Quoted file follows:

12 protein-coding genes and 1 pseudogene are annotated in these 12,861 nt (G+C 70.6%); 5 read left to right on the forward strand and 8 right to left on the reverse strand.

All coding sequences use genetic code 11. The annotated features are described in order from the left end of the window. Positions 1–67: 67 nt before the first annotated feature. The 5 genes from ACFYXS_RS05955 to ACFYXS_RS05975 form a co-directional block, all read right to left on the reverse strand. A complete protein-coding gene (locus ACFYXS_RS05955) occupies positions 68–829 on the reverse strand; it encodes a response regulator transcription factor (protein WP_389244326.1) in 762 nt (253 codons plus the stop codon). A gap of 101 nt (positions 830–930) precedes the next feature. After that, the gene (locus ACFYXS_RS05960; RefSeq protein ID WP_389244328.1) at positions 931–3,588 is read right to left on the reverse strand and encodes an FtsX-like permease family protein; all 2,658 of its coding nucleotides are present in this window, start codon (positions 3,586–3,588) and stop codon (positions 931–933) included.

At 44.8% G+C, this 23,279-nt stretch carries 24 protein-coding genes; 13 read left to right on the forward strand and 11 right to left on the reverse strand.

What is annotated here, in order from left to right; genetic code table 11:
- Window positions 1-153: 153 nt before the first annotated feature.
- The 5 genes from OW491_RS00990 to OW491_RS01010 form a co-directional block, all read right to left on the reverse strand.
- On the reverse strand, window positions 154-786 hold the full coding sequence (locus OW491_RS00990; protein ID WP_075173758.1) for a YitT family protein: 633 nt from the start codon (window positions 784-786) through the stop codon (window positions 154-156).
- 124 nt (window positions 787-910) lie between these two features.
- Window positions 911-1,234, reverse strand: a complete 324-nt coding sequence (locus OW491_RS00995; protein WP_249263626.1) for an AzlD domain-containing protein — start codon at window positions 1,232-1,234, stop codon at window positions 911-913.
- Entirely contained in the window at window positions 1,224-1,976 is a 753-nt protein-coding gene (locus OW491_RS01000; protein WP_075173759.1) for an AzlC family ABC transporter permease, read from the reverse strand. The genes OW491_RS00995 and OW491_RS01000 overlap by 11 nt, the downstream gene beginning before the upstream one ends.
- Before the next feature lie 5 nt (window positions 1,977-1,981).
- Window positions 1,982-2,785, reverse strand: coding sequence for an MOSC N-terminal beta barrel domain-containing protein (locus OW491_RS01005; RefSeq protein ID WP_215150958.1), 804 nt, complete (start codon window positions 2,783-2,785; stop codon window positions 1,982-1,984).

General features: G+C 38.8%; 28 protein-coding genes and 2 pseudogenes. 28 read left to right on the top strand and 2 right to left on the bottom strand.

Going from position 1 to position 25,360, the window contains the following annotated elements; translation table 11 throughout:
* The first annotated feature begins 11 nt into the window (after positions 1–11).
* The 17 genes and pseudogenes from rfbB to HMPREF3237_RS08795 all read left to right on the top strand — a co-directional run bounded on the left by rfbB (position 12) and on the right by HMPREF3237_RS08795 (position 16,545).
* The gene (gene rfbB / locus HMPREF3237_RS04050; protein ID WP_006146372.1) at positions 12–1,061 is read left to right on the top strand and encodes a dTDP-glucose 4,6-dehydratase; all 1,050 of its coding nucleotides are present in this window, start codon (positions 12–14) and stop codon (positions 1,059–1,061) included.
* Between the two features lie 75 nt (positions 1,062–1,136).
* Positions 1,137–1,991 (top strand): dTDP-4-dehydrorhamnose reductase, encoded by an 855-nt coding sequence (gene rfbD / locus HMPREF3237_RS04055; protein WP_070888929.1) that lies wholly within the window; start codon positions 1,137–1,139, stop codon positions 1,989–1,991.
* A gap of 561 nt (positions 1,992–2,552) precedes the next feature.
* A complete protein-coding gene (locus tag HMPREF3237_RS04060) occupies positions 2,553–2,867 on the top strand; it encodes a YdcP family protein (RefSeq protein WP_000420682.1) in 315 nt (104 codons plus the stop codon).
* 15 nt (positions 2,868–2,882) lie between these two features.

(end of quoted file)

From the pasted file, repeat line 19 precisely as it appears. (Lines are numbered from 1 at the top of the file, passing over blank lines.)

* Positions 1,137–1,991 (top strand): dTDP-4-dehydrorhamnose reductase, encoded by an 855-nt coding sequence (gene rfbD / locus HMPREF3237_RS04055; protein WP_070888929.1) that lies wholly within the window; start codon positions 1,137–1,139, stop codon positions 1,989–1,991.